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Vitamin K2, Serum

Vitamin K2, also known as menaquinone, is a fat-soluble vitamin that plays a crucial role in several important bodily functions. It is a relatively lesser-known vitamin when compared to other vitamins like vitamin C or vitamin D, but it is essential for maintaining good health.

Vitamin K exists in two main forms, vitamin K1 (phylloquinone) and vitamin K2 (menaquinone). While K1 is primarily found in leafy green vegetables and is essential for blood clotting, K2 has a wider range of functions and is primarily found in animal products and fermented foods.

Vitamin K2, like vitamin K1, is essential for blood clotting. It helps in the synthesis of several clotting factors in the liver. Without sufficient vitamin K2, a person can be at risk of uncontrolled bleeding.

Calcium Regulation: One of the key functions of vitamin K2 is its role in calcium metabolism. It helps to ensure that calcium is properly deposited in bones and teeth while preventing its accumulation in soft tissues such as arteries, where it can lead to calcification and cardiovascular issues.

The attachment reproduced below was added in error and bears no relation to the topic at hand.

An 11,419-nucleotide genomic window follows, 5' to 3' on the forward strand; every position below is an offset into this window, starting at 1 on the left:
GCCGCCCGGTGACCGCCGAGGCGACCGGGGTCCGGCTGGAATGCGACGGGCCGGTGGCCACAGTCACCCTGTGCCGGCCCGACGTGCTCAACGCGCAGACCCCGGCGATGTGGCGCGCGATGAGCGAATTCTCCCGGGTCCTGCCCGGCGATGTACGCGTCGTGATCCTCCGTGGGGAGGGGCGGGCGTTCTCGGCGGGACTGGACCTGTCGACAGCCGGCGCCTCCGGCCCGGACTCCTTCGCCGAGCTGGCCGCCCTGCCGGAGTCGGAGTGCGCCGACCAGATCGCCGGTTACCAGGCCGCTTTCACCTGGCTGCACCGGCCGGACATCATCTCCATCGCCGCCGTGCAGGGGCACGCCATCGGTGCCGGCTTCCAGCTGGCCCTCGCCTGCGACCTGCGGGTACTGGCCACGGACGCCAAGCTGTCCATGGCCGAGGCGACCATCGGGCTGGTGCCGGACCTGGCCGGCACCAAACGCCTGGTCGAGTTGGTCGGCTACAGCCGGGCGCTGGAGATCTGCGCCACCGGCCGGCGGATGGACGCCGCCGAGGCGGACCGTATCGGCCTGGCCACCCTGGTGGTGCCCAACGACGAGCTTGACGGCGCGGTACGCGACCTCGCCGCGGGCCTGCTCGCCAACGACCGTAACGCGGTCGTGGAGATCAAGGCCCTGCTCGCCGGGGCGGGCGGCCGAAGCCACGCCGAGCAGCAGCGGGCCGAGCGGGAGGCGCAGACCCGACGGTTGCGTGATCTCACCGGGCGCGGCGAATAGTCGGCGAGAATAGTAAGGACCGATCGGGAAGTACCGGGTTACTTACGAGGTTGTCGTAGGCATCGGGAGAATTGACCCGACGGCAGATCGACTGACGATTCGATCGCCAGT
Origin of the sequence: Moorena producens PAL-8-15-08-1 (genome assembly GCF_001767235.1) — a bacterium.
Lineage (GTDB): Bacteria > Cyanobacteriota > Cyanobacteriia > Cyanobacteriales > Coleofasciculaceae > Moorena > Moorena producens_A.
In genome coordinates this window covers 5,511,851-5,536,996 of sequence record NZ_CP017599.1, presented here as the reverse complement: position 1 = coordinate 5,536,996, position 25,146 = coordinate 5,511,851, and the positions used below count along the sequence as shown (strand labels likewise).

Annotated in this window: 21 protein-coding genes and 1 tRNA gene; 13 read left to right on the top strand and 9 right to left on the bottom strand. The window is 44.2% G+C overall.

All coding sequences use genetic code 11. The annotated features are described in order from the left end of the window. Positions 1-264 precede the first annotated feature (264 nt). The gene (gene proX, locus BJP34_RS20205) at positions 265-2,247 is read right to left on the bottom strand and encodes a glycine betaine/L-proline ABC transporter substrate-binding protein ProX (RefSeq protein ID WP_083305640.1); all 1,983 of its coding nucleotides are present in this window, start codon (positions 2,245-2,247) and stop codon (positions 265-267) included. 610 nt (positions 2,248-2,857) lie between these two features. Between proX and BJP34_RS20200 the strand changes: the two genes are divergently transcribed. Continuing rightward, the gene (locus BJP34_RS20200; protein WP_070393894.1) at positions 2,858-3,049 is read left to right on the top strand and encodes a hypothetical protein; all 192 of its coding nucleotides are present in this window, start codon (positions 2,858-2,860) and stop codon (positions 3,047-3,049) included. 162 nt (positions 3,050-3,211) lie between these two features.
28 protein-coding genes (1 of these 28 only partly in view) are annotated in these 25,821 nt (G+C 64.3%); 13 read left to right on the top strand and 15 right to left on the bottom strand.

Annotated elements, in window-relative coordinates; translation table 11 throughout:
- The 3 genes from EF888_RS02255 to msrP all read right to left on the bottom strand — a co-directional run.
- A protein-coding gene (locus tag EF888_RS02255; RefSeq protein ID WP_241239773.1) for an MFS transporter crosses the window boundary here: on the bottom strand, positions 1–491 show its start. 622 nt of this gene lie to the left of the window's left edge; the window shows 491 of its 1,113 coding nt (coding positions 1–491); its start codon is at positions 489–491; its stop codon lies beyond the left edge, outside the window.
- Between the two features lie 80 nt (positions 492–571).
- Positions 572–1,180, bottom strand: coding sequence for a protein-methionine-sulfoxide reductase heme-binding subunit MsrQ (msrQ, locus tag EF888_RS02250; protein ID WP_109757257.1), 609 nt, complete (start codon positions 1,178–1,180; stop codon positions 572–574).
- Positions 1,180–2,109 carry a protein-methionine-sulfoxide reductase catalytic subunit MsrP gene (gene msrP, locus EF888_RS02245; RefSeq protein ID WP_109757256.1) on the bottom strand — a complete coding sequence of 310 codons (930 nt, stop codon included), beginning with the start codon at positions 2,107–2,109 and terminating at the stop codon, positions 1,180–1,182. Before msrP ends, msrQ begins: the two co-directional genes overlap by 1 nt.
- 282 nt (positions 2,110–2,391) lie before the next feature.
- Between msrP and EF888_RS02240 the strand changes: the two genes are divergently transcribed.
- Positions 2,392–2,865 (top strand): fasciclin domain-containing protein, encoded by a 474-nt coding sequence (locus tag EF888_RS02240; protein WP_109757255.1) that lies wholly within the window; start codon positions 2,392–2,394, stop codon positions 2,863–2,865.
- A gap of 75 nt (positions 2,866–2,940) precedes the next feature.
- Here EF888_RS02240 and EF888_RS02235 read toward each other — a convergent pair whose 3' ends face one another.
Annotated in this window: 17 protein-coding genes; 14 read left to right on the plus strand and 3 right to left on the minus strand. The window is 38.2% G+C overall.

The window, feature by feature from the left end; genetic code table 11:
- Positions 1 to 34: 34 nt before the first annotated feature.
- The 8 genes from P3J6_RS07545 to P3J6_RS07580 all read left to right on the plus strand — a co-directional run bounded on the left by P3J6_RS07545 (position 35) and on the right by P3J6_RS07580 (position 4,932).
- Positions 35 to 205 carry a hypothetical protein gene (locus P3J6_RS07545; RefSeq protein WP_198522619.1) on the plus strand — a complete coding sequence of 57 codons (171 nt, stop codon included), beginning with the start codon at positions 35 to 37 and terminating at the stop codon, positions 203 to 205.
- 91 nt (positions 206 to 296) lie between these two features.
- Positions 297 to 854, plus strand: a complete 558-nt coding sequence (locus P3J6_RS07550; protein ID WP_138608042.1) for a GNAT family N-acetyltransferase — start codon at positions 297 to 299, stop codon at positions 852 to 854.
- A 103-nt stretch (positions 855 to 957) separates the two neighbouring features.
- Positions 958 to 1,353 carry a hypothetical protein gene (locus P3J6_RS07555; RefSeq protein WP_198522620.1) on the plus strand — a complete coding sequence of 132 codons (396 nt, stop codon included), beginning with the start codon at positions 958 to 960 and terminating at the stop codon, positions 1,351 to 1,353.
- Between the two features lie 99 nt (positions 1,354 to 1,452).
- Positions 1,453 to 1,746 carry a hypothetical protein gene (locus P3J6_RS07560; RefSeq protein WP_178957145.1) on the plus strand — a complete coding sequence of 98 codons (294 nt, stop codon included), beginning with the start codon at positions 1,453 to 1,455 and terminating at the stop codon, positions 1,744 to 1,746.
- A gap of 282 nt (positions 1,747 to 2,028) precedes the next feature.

Bone Health: By facilitating proper calcium utilization, vitamin K2 plays a significant role in maintaining bone health and preventing conditions like osteoporosis.

Cardiovascular Health: The ability of vitamin K2 to prevent the buildup of calcium in arterial walls can contribute to cardiovascular health by reducing the risk of atherosclerosis and related heart problems.

Dental Health: Vitamin K2 also plays a role in ensuring the proper mineralization of teeth.

Potential Cancer Prevention: Some studies suggest that vitamin K2 may have a role in cancer prevention, particularly for certain types of cancer such as liver and prostate cancer.

Vitamin K2 is found in fermented foods like natto (a Japanese dish made from fermented soybeans), cheeses, and animal products such as liver, egg yolks, and butter. It can also be synthesized by gut bacteria (microbiome) to some extent.

Vitamin K2 deficiency is relatively rare, but it can lead to an increased risk of bleeding and potential issues with calcium metabolism. Those at risk of deficiency may include individuals with malabsorption disorders, liver diseases, or those on long-term antibiotics.

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